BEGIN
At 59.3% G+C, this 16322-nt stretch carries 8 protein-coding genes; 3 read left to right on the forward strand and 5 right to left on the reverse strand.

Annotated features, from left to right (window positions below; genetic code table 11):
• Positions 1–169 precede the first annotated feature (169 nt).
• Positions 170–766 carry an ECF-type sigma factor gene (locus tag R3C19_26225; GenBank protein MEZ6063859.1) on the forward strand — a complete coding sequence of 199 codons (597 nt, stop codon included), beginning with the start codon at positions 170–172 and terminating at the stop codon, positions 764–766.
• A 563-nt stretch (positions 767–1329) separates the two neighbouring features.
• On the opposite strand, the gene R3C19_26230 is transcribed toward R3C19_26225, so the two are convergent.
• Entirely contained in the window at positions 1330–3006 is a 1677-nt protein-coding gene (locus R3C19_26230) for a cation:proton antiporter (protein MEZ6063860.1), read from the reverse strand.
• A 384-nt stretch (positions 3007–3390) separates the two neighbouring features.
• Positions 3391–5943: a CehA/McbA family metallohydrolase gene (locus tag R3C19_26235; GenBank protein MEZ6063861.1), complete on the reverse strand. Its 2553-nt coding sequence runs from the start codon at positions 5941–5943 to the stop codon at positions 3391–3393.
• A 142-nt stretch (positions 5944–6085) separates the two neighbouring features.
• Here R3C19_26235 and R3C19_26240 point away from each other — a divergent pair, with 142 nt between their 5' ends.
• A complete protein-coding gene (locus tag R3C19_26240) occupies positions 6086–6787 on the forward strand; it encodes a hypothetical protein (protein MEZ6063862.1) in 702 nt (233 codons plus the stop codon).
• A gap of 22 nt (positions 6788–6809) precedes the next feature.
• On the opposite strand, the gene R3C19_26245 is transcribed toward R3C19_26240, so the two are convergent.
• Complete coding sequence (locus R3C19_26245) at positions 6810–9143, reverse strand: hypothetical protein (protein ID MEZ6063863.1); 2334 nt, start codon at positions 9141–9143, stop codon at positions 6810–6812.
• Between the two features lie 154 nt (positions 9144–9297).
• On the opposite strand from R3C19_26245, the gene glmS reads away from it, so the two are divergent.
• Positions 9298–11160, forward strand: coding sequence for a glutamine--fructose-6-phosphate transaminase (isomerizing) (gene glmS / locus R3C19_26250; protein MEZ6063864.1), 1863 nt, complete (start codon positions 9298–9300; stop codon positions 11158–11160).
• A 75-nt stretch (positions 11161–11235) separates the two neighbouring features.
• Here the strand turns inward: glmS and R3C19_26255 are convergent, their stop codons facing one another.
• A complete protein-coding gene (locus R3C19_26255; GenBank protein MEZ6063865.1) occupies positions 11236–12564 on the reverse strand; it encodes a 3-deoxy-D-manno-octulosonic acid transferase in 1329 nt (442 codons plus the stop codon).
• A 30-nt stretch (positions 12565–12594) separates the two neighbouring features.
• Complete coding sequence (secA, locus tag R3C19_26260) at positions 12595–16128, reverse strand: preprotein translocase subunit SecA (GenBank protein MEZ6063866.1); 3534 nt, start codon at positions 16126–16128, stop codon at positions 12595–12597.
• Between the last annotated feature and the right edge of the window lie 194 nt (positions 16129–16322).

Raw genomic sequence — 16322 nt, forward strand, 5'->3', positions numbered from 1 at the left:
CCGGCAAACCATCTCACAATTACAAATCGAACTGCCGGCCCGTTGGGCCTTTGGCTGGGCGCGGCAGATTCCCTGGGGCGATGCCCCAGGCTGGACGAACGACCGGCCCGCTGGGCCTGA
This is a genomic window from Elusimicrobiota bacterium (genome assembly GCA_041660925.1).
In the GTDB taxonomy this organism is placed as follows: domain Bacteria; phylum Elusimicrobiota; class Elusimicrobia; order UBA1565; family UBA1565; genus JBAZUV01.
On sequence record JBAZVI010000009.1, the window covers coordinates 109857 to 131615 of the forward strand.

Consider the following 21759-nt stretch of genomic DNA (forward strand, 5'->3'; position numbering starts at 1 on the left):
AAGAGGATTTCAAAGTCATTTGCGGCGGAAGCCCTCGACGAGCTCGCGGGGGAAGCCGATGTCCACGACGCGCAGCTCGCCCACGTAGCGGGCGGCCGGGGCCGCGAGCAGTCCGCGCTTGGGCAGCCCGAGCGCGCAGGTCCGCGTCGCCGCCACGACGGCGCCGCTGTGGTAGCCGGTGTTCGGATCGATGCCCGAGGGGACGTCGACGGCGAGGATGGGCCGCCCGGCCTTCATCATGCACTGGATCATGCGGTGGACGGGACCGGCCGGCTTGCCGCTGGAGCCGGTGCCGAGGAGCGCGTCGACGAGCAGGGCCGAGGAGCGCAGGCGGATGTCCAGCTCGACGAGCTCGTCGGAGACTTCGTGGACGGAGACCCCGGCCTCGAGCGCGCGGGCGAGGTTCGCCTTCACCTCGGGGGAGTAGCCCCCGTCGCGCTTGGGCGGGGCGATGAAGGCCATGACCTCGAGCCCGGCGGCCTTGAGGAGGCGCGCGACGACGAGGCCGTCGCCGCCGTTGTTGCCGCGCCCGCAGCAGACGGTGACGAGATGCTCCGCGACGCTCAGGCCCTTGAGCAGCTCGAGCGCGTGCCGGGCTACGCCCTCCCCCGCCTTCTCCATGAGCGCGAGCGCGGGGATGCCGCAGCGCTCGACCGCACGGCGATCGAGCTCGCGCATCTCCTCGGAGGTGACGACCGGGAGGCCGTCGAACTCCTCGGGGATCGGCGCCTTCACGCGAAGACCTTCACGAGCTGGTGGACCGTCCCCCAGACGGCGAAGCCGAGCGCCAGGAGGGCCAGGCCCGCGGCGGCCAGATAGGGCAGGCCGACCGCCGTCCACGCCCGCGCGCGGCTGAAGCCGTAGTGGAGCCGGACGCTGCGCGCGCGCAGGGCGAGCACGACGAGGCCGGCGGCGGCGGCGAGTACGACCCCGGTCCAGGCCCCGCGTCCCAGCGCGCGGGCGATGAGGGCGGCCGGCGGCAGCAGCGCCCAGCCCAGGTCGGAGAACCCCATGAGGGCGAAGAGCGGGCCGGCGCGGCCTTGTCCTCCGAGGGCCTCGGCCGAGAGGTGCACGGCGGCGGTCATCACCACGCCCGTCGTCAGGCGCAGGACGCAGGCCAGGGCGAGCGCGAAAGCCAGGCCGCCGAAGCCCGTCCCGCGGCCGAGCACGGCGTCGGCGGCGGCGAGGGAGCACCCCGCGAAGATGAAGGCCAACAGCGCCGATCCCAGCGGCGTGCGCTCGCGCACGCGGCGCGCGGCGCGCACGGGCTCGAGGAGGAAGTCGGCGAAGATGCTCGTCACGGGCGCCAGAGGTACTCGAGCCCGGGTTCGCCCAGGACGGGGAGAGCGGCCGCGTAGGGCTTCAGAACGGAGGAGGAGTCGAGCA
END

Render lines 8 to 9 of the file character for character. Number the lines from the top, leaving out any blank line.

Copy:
• A 384-nt stretch (positions 3007–3390) separates the two neighbouring features.
• Positions 3391–5943: a CehA/McbA family metallohydrolase gene (locus tag R3C19_26235; GenBank protein MEZ6063861.1), complete on the reverse strand. Its 2553-nt coding sequence runs from the start codon at positions 5941–5943 to the stop codon at positions 3391–3393.